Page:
Subatomic Particles

What are the smallest particles we know about?
Answered by Science Channel
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  1. For many years, the only known subatomic particles were protons, neutrons and electrons. By the 1960s, however, advancements in particle accelerator technology had shown evidence of hundreds of smaller constituent particles. By studying these particles -- all part of what is known in particle physics theory as the standard model -- physicists can try to explain all of the forces and matter existing in the universe.

    These smallest particles fall into several main categories, most notably fermions, hadrons and bosons. Fermions are the building-block particles. There are two types of material fermions: quarks, which work to hold the nucleus of an atom together, and leptons, which do not. Fermions can be broken down even further: There are different types of quarks, and for each, an antiquark. Quarks are found in groupings, but leptons are found alone. Electrons and neutrinos are examples of leptons. Fermions have a half-integer spin [source: University of California Davis].

    Hadrons are composite particles made of smaller particles. A proton, for example, is a hadron made from a combination of different quarks. Strong interactions bind the hadrons together and they always have charges, but no color. Protons and neutrons are the most stable hadrons. Hadrons come in two classes: baryons and mesons. Hadrons perhaps get more attention in the news that their other super-small relatives because of work being done on the Large Hadron Collider at the European Laboratory for Particle Physics, or CERN, outside Geneva, Switzerland. The collider is a huge particle buster, smashing particles into each other in several combinations in an attempt to find the elusive Higgs boson [source: Pachal].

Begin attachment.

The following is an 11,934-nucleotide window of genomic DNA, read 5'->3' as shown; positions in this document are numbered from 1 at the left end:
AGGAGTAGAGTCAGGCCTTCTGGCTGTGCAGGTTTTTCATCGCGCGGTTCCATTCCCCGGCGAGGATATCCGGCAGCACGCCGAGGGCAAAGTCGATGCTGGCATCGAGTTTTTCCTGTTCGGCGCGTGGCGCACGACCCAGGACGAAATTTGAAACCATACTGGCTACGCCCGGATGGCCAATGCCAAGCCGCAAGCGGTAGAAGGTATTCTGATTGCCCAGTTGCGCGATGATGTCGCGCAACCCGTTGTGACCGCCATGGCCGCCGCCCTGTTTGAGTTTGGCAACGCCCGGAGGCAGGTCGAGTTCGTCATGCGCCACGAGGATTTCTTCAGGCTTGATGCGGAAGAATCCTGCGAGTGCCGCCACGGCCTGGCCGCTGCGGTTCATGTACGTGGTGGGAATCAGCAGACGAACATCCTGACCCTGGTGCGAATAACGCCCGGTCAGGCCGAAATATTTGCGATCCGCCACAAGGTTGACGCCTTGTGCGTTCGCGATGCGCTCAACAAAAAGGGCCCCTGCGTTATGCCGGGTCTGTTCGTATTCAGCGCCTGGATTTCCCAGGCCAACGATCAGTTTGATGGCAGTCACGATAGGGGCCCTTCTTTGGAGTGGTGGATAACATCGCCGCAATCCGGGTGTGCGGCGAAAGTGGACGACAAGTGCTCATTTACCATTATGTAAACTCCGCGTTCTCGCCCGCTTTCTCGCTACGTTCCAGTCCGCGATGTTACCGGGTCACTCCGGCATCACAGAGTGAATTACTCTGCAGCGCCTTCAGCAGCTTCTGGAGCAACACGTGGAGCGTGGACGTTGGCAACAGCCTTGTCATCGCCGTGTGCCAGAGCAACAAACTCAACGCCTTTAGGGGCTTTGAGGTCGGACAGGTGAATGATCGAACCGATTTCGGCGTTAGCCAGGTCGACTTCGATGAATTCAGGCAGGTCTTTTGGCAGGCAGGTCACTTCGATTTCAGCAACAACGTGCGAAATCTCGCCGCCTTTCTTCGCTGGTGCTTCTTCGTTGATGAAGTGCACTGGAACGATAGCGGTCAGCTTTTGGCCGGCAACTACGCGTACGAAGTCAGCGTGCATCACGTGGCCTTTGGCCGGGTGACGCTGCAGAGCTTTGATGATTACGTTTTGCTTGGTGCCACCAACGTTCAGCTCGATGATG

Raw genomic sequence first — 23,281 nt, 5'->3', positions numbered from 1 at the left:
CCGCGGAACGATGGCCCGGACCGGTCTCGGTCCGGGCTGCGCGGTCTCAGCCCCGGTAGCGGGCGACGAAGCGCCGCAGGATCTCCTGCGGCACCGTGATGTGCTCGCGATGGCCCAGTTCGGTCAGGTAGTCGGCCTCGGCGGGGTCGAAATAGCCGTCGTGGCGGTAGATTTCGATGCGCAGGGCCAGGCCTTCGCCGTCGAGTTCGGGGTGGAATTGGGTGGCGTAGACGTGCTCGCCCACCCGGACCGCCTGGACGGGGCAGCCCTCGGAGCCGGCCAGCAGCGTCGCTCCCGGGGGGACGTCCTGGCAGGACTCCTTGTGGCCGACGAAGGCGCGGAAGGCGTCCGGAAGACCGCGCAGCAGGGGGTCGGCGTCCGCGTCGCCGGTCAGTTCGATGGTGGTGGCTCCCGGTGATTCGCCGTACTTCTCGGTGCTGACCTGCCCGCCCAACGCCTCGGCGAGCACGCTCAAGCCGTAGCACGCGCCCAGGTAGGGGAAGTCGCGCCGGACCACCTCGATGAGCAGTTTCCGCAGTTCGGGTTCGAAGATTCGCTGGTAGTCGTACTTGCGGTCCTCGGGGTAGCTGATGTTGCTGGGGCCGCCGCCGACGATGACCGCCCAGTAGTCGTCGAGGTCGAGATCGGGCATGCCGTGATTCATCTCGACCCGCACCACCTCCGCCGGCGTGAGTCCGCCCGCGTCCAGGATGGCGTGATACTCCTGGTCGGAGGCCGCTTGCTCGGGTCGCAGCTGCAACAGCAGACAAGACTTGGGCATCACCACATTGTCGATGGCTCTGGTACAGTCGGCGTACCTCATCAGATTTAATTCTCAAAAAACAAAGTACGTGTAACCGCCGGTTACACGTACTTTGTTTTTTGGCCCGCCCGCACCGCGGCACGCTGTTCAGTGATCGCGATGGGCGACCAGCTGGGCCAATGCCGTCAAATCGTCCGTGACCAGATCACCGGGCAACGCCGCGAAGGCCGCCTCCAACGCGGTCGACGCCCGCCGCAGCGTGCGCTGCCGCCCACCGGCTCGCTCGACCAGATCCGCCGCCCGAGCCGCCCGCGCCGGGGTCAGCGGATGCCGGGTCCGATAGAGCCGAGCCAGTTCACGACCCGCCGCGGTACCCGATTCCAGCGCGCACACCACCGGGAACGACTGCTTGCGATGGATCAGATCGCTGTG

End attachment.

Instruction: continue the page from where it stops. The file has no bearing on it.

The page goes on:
Bosons are subatomic particles that carry force. They help particles interact with one another without touching, much like the forces of gravity or magnets. Unlike fermions, bosons have integer spin. The Higgs boson is believed to be the tiny particle that likely provides mass to all matter. Yet scientists aren't even sure that the Higgs boson exists, so researchers at the CERN collider and a few others, including the Fermilab in Illinois, are hunting for it [source: Wall]. The Higgs boson remains one of the key questions remaining in physics and in wrapping up the Big Bang theory. If scientists can identify and study the particle that gives mass to all others, they can explain how the universe started from a seemingly invisible field.

    The search for the Higgs boson is so popular that there is now a smartphone app just for following atom-smashing activities at the Large Hadron Collider [source: Pachal].

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